The top construction injuries and how to avoid them

Risk reduction is a vitally important part of the construction industry.

Although there have been significant reductions in the rate of injury (31 per cent) over the past decade, data from Safe Work Australia reveals around 12,600 Workers Compensation claims are accepted annually, equating to around 35 serious claims each day.[1]

Safe Work Australia defines a serious claim as an injury that results in a total absence from work of one week or more.  

The top construction injuries and how to avoid them

Tips to minimise on site hazards

Keeping safe on site and taking necessary precautions to prevent injury is a shared responsibility between employers and employees, says QBE Insurance National Product Manager for Construction, Dale Gleeson.

“A safe culture on a job site needs to be set from the top down and strongly encouraged to ensure all people working on site are properly equipped to make the right decisions when they’re doing their job,” he adds.

How to reduce injury on-site:

1. Lift and pull with correct technique

With 37 per cent of injuries related to body stress[2], it’s important to ensure employers and contractors are aware of safe lifting procedures, weight limitations and the importance of stretching or warming up before jobs that require strenuous physical labour.

“Every state or territory in Australia has a dedicated work health and safety authority with resources that explain best practice,” says Gleeson.

2. Take extra precaution at heights

“Climbing a ladder seems like an easy task. But with falls from ladders accounting for 30 per cent of injury in the construction industry[3], it’s clear that people may not be taking enough precaution,” Gleeson explains.

Tips from Safe Work Australia include ensuring the equipment is an industrial grade straight ladder, that it’s secured at the bottom on level ground and making sure there are three points of contact on the equipment always; two feet and at least one hand.[4]

The top construction injuries and how to avoid them

3. Eliminate distractions

“Slips, falls or trips mainly occur when people are distracted,” explains Gleeson.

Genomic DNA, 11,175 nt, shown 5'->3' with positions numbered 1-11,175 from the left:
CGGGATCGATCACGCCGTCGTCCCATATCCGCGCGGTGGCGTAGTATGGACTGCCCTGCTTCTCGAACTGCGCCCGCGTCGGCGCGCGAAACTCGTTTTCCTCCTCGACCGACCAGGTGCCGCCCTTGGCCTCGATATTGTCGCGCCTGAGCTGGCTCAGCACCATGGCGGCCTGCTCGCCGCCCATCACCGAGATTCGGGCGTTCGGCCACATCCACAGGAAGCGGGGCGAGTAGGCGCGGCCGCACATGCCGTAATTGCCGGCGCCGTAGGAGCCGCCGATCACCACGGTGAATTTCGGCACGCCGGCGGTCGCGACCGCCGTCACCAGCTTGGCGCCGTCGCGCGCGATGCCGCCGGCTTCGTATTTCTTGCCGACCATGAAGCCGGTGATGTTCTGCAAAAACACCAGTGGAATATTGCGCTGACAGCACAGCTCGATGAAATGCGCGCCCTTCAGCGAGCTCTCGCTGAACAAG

“When people are carrying equipment, moving too fast, chatting with a colleague or looking at their mobile phone, it can take their focus away from ground conditions or potential trip hazards in their environment. A helpful tip is to focus on one task at a time.”

Surveying the conditions of the site every day and reminding employees to report unsafe conditions should also be prioritised, he adds.





The advice on this website is general in nature and has been prepared without taking into account your objectives, financial situation or needs. You must decide whether or not it is appropriate, in light of your own circumstances, to act on this advice. You should ensure you obtain and consider the policy wording or Product Disclosure Statement for the policy before you make any decision to buy it.

Related articles

Creating a high-performing safety culture

03 Sep 2021

A high performing safety culture in the workplace can benefit the growth of your business. Find out why and how you can lead this change.

Read more

Sustainable business practices for SMEs

03 Sep 2021

There are many benefits for businesses that adopt sustainable business practices, what are they and how can you get started?

Read more

Protecting commercial buildings from intrusion, theft and malicious damage

03 Sep 2021

For every business with physical premises, keeping the building secure is important. But what do you need to consider?

Read more
Read further articles

Interested in QBE business insurance?